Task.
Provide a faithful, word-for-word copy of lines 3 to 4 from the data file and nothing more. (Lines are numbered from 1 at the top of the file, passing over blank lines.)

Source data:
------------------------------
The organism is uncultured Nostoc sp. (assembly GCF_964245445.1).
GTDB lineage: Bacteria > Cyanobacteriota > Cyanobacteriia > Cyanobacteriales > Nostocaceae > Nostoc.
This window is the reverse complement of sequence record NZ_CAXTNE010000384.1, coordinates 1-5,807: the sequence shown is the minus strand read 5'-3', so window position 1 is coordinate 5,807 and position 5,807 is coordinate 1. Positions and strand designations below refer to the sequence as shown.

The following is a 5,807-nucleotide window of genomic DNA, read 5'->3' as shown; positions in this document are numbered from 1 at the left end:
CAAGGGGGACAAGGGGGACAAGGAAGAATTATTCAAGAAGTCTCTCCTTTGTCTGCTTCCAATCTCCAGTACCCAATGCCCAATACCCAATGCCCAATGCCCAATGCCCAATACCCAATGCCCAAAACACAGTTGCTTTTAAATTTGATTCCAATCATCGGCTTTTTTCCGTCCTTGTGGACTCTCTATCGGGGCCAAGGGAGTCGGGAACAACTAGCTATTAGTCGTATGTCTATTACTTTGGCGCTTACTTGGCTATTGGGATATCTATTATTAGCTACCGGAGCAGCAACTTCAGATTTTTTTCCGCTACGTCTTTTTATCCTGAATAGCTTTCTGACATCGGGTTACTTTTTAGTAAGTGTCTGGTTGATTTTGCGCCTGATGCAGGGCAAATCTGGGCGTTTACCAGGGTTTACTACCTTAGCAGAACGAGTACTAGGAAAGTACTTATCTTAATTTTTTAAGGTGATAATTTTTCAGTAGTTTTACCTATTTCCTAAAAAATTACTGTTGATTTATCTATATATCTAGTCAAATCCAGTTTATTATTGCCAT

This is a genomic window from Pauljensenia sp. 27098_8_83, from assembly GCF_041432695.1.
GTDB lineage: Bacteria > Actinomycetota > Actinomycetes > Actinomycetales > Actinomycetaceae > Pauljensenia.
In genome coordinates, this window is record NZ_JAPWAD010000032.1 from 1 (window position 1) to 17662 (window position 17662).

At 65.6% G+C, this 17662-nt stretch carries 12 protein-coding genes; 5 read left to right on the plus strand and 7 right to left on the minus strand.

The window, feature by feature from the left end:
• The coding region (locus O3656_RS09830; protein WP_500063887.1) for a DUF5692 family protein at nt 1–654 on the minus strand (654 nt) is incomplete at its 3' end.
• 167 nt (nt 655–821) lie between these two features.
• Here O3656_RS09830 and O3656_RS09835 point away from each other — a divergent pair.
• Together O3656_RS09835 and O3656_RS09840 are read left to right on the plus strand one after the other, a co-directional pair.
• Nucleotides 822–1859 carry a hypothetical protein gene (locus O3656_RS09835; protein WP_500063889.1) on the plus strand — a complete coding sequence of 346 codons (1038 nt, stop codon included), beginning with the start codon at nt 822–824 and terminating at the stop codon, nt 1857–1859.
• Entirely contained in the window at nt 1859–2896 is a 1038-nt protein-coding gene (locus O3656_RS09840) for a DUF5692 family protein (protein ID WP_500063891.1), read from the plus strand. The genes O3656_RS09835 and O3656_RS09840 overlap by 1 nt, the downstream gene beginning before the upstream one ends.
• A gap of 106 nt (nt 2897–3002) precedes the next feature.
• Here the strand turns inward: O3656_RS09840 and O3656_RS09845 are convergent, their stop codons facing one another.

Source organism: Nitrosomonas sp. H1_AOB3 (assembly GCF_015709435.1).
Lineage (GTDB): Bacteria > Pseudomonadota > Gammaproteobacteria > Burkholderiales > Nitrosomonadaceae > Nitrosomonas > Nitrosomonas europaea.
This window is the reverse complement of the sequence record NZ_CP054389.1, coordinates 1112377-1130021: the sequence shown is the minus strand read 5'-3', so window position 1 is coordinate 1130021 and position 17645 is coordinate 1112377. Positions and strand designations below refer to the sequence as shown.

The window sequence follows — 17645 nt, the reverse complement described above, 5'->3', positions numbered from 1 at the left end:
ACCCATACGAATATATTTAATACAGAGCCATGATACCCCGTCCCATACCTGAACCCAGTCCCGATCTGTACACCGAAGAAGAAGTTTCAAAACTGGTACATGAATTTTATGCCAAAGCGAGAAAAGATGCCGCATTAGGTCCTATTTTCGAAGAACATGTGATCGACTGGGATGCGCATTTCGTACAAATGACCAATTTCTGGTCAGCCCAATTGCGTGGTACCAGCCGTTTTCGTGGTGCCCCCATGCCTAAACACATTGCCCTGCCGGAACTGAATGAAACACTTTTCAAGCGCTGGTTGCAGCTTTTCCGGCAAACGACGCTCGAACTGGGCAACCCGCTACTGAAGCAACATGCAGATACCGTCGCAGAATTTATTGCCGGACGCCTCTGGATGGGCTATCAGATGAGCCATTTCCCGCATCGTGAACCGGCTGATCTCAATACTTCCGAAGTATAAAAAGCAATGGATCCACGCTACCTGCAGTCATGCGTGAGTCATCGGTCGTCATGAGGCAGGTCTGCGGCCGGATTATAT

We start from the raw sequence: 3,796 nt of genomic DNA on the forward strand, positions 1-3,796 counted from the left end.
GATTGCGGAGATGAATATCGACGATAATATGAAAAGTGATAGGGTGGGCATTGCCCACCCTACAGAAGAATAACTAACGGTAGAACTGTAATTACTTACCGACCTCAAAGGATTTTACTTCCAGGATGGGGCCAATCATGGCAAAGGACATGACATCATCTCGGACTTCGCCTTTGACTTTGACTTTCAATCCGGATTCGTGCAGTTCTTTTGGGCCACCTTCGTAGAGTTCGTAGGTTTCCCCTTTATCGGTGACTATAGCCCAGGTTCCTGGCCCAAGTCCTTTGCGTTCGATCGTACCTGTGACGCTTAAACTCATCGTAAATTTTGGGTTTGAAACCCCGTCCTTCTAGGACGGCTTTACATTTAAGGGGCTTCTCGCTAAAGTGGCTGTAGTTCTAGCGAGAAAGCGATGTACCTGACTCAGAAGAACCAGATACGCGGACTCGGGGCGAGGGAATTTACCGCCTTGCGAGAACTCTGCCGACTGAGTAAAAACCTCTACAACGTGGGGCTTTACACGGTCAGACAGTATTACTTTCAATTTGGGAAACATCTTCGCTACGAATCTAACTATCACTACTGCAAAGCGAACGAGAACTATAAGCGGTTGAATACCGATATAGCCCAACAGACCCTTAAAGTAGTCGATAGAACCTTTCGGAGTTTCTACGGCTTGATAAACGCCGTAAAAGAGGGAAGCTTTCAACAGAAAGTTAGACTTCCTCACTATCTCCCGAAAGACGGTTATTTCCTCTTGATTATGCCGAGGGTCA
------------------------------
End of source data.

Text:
This window is the reverse complement of sequence record NZ_CAXTNE010000384.1, coordinates 1-5,807: the sequence shown is the minus strand read 5'-3', so window position 1 is coordinate 5,807 and position 5,807 is coordinate 1. Positions and strand designations below refer to the sequence as shown.

The following is a 5,807-nucleotide window of genomic DNA, read 5'->3' as shown; positions in this document are numbered from 1 at the left end: